Modern social democracy
Social democracy is on the way to recovery. Fifteen years ago, traditional social democratic parties in many European countries, either collapsed or were reduced to a partner role in center-right coalitions. However, “the Social Democrats form parties to govern”, as the Social Democratic parties have never been described as parties of social protest, nor have they been content with the role of opposition. For these, it was not a convenient political suit.
It has been argued that, among other factors, the political collapse of the Social Democratic parties was due to the fact that they were alienated from their social base, from members of the working middle class that was once their main source of power, choosing strategically identify with neoliberal austerity policies. In this way, the Social Democratic parties, with this political shift, fully accepted the consequent increase in social inequalities, and for this reason, it was considered that they did not keep the popular mandate.
Social democracy seems to be gradually re-establishing its relationship with its socio-political base, which it expects to express, after a prolonged period of elitism. It is a long time coming for the social democratic forces to move away from their fundamental political principles and their apparent inability to adapt to the new demands and demands of civil society, with a vision, strength, and groundbreaking policies that will inspire.
Future of social democracy
Therefore, the new content of social democracy should be defined as a new contract that combines traditional values, new challenges, and demands, but also the following five axes:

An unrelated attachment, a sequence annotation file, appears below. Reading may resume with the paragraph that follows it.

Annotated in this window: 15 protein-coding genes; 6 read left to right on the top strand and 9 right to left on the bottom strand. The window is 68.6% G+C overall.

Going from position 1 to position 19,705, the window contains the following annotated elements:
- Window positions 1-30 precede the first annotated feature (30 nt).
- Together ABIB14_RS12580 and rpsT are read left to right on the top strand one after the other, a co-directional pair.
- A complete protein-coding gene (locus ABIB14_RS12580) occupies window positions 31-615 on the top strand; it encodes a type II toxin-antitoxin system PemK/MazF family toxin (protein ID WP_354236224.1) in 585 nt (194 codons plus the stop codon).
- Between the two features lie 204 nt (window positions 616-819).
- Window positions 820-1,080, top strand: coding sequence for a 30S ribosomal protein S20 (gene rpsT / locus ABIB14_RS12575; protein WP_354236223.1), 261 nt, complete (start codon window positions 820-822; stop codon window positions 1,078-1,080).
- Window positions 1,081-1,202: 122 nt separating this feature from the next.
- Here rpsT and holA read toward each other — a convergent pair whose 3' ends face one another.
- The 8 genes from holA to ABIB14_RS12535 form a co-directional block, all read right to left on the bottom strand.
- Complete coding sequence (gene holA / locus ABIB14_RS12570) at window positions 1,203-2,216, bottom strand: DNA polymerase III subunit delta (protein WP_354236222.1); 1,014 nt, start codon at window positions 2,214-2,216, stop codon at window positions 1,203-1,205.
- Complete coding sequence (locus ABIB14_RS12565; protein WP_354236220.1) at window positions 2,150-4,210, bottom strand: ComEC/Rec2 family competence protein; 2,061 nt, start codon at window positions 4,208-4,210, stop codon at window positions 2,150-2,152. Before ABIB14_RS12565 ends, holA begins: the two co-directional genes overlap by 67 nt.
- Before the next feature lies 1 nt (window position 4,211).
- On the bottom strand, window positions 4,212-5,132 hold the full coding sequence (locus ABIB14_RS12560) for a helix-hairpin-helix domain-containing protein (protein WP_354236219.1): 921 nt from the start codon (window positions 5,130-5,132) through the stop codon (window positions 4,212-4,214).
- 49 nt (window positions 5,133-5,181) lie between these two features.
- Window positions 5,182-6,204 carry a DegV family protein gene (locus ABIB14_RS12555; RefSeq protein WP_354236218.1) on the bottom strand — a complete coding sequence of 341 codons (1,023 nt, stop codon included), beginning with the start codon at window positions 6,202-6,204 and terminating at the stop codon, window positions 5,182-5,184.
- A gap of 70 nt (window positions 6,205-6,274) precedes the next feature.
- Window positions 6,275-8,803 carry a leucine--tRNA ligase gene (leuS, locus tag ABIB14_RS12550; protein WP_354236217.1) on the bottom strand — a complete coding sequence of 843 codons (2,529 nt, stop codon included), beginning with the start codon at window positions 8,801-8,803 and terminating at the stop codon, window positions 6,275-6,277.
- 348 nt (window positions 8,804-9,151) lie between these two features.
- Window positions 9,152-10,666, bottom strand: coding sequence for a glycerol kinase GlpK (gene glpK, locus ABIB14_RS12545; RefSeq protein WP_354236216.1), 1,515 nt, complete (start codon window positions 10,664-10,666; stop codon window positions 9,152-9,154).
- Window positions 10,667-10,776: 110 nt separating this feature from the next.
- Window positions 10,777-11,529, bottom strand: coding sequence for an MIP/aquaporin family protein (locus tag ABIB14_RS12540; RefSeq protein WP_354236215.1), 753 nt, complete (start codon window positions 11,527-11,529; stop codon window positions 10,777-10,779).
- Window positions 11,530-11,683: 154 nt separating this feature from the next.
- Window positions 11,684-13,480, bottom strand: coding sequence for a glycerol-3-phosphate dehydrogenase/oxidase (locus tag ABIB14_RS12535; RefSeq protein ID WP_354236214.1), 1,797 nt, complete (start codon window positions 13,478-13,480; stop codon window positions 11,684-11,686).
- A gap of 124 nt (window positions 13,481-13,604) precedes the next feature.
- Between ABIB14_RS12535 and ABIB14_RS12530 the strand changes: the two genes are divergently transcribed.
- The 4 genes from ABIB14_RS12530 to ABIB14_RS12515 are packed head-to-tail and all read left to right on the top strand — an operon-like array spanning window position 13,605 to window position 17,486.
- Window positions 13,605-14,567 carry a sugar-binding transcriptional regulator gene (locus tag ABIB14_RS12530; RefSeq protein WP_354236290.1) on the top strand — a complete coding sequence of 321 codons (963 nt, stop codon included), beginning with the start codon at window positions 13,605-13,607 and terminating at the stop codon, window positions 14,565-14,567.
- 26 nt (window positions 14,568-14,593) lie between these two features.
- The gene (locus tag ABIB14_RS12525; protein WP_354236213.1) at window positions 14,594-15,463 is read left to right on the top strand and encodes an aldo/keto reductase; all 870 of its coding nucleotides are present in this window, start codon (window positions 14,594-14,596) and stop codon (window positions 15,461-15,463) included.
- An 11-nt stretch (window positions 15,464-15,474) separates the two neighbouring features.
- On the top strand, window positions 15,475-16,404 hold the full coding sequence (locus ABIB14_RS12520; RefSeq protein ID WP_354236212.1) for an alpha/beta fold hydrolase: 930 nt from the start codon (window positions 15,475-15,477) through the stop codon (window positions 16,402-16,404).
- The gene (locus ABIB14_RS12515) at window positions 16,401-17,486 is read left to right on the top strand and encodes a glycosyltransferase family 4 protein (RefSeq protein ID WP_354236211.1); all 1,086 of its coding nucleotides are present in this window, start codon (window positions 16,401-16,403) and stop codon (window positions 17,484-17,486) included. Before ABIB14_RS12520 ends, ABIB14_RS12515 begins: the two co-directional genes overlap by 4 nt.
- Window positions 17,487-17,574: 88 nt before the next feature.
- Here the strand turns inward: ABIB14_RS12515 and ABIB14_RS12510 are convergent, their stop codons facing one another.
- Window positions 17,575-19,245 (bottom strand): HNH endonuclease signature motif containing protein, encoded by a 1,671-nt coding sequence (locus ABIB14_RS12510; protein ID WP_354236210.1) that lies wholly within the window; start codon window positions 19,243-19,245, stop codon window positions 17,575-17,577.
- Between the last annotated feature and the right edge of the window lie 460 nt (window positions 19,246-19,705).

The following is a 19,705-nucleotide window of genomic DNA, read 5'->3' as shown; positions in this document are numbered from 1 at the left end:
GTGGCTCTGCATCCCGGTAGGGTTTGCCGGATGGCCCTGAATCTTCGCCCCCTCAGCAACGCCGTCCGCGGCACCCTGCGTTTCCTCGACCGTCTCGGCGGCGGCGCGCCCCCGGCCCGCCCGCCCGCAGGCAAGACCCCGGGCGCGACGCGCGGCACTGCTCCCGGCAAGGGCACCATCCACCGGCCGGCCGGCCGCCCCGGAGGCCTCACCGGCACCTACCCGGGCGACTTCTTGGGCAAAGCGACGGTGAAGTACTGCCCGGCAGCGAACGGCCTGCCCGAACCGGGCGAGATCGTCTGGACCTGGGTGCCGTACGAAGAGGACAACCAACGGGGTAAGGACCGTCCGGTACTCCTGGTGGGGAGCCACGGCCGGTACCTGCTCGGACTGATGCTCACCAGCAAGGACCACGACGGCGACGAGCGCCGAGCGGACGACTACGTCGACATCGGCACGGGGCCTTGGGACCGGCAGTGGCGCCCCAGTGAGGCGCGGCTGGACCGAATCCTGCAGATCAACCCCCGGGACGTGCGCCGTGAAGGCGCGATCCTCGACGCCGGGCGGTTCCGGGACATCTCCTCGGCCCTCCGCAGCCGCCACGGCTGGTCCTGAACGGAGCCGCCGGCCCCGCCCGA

1. Pursuit of a just society – intergenerational equality
With the pandemic and its socio-economic consequences, the demand for the promotion of equality, mainly through redistribution, is coming back strong. It must be the main goal of the social democratic parties in a social environment where inequalities are widening rapidly. Therefore, the new content of social democracy should be defined as a new contract that combines traditional values, new challenges, and demands, but also the dimension with five main axes.
2. Promoting green growth – a prosperity economy
A prerequisite for any social-democratic redistribution policy is “income generation” for redistribution. This means promoting all the structural reforms and other conditions for the exploitation of investment opportunities (Recovery Fund, etc.) and economic growth and (full) employment that will lead to a new inclusive model of green economy, free from traditional pathogens and fully in line with the requirements of the fight against climate change.
3. “Establishment” of a new visionary state
We need a new visionary state. That should start with the sweeping reform of all services and institutions in the public sphere. It is the starting point for the promotion of any social democratic policy for society. The main axis is the digital transformation (already attempted). As well as radical changes to promote transparency, meritocracy, accountability, the fight against corruption, but also the development of forms of participatory democracy and consultation.
4. Deepening unification – new patriotism
European unification is the pre-eminent left-wing project of the 21st century. The promotion of a democratic European Political Union should therefore be a central goal of any social democratic strategy.
Political Union can prevent countries from slipping into the paralyzed state of uncontrolled sovereignty of nation-states as the neo-nationalist forces persistently seek.
5. Democratic framing of globalization
The pandemic highlighted the limits and opportunities of globalization. For modern social democracy, globalization is basically a positive process, part of the multilateral system of institutions and rules of cooperation. However, this process must operate within a framework of democratic rules and institutions (and not anarchic and unregulated) in order to benefit the wider world community.
The goal of social democracy must therefore be “democratic framing” / regulation and not the annulment of globalization.